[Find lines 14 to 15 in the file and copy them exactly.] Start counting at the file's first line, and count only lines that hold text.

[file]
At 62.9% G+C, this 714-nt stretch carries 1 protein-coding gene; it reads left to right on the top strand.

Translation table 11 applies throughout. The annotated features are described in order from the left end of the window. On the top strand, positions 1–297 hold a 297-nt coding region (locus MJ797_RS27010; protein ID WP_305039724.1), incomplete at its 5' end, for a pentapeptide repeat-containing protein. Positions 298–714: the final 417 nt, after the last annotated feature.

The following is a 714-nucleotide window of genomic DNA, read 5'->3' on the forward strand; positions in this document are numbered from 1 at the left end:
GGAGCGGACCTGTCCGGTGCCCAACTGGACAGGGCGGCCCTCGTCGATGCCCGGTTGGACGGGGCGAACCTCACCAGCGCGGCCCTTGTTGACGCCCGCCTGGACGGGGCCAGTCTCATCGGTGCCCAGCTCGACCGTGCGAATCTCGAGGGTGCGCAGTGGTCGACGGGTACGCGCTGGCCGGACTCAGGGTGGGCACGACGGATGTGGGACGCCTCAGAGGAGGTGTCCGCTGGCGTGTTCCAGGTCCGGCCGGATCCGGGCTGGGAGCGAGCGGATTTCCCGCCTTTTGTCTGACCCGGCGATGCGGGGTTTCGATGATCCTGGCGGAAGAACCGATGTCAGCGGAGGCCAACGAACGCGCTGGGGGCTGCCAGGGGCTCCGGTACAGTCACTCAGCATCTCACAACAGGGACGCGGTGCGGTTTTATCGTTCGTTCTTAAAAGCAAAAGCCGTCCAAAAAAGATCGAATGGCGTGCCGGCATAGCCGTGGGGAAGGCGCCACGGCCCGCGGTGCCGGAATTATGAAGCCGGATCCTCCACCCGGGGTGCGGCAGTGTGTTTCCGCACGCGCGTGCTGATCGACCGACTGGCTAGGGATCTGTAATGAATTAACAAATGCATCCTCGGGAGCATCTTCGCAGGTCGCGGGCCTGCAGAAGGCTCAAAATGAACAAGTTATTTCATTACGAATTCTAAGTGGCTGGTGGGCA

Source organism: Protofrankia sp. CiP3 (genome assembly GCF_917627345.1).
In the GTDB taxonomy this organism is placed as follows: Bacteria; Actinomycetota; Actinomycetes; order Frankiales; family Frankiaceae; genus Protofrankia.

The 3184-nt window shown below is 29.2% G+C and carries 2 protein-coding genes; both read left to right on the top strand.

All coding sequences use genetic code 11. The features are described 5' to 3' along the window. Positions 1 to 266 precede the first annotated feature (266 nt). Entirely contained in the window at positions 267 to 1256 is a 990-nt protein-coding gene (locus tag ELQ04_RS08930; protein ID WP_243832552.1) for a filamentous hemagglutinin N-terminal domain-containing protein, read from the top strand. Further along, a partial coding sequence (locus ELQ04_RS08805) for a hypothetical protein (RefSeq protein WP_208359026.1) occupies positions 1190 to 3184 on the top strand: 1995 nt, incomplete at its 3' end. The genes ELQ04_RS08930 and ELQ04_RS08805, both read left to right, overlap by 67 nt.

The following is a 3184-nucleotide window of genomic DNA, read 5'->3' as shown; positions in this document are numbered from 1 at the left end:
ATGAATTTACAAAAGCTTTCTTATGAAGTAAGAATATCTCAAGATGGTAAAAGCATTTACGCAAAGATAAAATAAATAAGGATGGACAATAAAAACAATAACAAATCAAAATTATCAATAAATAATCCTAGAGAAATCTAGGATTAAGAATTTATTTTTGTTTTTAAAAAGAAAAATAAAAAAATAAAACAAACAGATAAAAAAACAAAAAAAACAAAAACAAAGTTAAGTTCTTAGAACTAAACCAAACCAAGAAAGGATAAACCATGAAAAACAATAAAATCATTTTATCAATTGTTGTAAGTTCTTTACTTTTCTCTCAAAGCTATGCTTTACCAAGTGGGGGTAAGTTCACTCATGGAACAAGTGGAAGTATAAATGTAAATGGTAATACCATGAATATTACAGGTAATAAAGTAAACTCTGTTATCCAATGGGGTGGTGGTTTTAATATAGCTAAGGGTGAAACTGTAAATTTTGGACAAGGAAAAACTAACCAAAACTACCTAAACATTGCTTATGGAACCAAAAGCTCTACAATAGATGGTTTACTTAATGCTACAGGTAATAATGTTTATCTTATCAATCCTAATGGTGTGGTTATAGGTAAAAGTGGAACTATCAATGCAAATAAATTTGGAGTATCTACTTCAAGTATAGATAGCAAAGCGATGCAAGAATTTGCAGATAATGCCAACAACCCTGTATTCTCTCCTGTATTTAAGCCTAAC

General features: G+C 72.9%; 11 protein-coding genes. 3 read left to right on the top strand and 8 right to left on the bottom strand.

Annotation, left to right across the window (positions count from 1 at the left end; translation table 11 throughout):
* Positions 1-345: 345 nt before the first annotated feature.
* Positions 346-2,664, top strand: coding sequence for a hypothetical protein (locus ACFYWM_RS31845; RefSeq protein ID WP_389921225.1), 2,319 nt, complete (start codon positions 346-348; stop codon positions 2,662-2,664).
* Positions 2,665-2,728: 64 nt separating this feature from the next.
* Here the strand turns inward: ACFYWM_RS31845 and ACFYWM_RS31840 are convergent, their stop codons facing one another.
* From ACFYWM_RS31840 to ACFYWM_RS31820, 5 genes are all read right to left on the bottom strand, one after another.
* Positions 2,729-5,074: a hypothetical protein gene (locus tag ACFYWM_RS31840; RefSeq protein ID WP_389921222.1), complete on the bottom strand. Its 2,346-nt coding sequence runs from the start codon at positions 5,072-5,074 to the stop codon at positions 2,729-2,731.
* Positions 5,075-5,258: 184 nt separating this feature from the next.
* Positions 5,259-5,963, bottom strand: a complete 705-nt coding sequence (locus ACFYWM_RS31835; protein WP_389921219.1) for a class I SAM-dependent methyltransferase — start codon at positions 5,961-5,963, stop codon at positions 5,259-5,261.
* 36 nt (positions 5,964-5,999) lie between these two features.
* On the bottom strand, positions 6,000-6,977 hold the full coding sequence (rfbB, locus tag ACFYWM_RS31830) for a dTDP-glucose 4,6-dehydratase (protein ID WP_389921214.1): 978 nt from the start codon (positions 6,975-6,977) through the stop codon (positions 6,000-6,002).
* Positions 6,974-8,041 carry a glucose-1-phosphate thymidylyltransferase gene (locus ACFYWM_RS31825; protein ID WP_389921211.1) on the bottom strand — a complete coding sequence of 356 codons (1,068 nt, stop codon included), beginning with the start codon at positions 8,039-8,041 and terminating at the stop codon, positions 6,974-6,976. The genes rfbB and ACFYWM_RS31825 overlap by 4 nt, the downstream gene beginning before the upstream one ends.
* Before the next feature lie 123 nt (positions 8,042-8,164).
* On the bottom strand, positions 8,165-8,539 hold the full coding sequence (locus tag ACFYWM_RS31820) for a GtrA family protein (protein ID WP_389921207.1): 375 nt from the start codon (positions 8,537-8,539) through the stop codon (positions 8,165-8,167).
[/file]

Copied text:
* Positions 346-2,664, top strand: coding sequence for a hypothetical protein (locus ACFYWM_RS31845; RefSeq protein ID WP_389921225.1), 2,319 nt, complete (start codon positions 346-348; stop codon positions 2,662-2,664).
* Positions 2,665-2,728: 64 nt separating this feature from the next.